I know that I personally teach much with my Kenpo Karate that most outside of my own schools do not have a clue about.

    And it's all important stuff and also helps keep the curious motivated.

    Doc John
    I see nothing in my previous statement that says, "Don't be curious" ... we are all curious, that's human nature.

    You state in your next post ...

    Quote Originally Posted by John M. La Tourrette View Post
    NO ONE is allowed to watch another's lessons. If they get caught it's pushup time.
    ... that lessons are closed, are you not then disallowing curiousity yourself? Do you not allow lower ranks to punch in for higher ranks? This statement seems to be more in agreement, not with exactly how I stated my post, but with its concepts.

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    Default Re: techniques you havent been taught

    I really feel you're doing yourself a disservice if you're trying to teach yourself. Without the "critical eye" of an instructor to watch what you're doing and provide correction, you could very well be going backwards. If you're teaching yourself more advanced material and not doing it correctly, it could take you even longer to advance once you do get to that level because the inaccuracies that have been allowed to become part of your muscle memory have to be fixed. I'm against learning from a video without a live instructor to back it up for the same reason.
    Be careful what you say, some may take it the wrong way.

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    Default Re: techniques you havent been taught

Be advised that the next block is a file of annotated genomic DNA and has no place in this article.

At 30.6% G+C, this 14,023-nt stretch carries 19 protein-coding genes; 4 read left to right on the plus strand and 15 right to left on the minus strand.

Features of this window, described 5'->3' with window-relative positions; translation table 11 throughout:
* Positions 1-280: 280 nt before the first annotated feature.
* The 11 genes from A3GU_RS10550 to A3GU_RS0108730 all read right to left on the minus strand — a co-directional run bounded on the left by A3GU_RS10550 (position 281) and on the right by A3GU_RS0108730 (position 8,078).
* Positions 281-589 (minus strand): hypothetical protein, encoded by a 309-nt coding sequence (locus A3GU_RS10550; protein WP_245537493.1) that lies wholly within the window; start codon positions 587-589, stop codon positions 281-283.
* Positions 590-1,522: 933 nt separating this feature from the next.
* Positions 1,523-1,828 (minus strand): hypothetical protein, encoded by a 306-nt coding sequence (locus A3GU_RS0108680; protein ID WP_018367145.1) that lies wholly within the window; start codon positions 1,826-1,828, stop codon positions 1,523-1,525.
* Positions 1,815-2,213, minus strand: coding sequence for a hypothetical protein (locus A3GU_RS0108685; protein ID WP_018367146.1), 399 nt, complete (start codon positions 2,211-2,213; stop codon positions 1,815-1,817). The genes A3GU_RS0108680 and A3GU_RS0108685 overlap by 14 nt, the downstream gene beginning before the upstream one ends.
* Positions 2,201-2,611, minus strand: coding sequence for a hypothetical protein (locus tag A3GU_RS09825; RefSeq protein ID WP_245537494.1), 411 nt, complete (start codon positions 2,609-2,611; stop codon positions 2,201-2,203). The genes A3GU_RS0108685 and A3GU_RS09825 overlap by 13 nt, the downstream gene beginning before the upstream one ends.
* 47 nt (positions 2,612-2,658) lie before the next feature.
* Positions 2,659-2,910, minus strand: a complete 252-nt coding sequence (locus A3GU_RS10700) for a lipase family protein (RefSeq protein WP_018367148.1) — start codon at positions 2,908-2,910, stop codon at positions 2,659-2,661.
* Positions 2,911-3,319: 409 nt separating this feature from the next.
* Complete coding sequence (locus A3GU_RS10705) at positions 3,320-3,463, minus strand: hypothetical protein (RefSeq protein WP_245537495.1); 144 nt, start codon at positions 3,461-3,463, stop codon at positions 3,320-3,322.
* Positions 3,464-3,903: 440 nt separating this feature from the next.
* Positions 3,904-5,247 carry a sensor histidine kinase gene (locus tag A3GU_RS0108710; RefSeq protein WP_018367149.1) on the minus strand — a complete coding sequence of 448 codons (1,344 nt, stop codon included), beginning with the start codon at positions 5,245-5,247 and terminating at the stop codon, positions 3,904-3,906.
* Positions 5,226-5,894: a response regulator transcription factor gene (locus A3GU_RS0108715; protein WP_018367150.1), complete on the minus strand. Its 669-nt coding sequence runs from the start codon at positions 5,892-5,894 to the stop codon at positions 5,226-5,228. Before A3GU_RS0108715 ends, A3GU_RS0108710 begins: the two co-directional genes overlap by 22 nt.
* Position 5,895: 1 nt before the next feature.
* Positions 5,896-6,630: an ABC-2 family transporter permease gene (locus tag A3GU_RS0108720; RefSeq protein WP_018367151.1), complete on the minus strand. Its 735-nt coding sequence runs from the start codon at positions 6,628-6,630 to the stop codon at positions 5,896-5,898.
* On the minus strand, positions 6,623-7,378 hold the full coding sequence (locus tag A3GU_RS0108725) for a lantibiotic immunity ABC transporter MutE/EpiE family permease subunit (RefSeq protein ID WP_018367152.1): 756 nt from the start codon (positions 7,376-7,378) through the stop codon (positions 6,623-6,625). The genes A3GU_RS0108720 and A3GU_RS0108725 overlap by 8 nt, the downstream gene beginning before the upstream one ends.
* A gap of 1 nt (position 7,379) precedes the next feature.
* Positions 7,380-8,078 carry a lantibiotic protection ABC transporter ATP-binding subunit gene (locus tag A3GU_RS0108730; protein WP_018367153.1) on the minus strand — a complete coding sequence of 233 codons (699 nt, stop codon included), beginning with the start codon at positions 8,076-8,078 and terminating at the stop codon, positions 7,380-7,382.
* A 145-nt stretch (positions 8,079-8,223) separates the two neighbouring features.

I think if it is material that you have legitimately learned elsewhere and you simply wish to keep it in your practice, by all means, carry on.

    But I would not try to work on techs in your system that you have not received proper instruction. It is too easy to look at it on a superficial level and think you understand it, when in reality there are a lot of little details that make the difference between being able to use the tech for real, or not.

    Often, a tech looks perhaps somewhat like another one that you already know. But when you learn it properly, you realize and understand what is different about it, and what really makes is a separate tech. Trying to mimick from what you see others do is not the best way to grasp these details. And like what was stated earlier, trying to pick this up off video is even worse.

    Wait until you have been properly taught the material before you try to practice it.
    Michael


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    Default Re: techniques you havent been taught

    I'm going to have to go with those who say don't do it until you're taught it. I've had good instruction by several different instructors through blue and into green. Even though I don't do many of the techs as taught by any one instructor, I still feel that I have a good understanding of what is taught, and my changes are informed. Anything higher that I've worked on has, by necessity, been done on my own, and it shows in both performance and understanding. I don't even practice those techs, other than to try to dig out some ideas and what understanding I can get. In fact, I havn't been able to really practice much for so long that I'm pretty happy right now to be redoing the lower belt stuff, with some changes I've worked out from posters here. (This post should give the witch hunters a good blood trail.)

    Dan C
    There are things that are worth knowing for their own sake, worth finding for the pure joy of discovery.

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    Default Re: techniques you havent been taught

    Quote Originally Posted by Dianhsuhe View Post
    From a video is even worse-
    I agreed with you up to this quote.

    I believe, and I'm backed up by many studies done that "video training" is much better than NO training.

    And if you've had the training, and it's video-taped, THEN the training you had can be re-watched and really learned versus just having the training.

    Dr. John M. La Tourrette
    Last edited by John M. La Tourrette; 06-11-2007 at 07:53 PM.

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    Default Re: techniques you havent been taught

    Quote Originally Posted by 14 Kempo View Post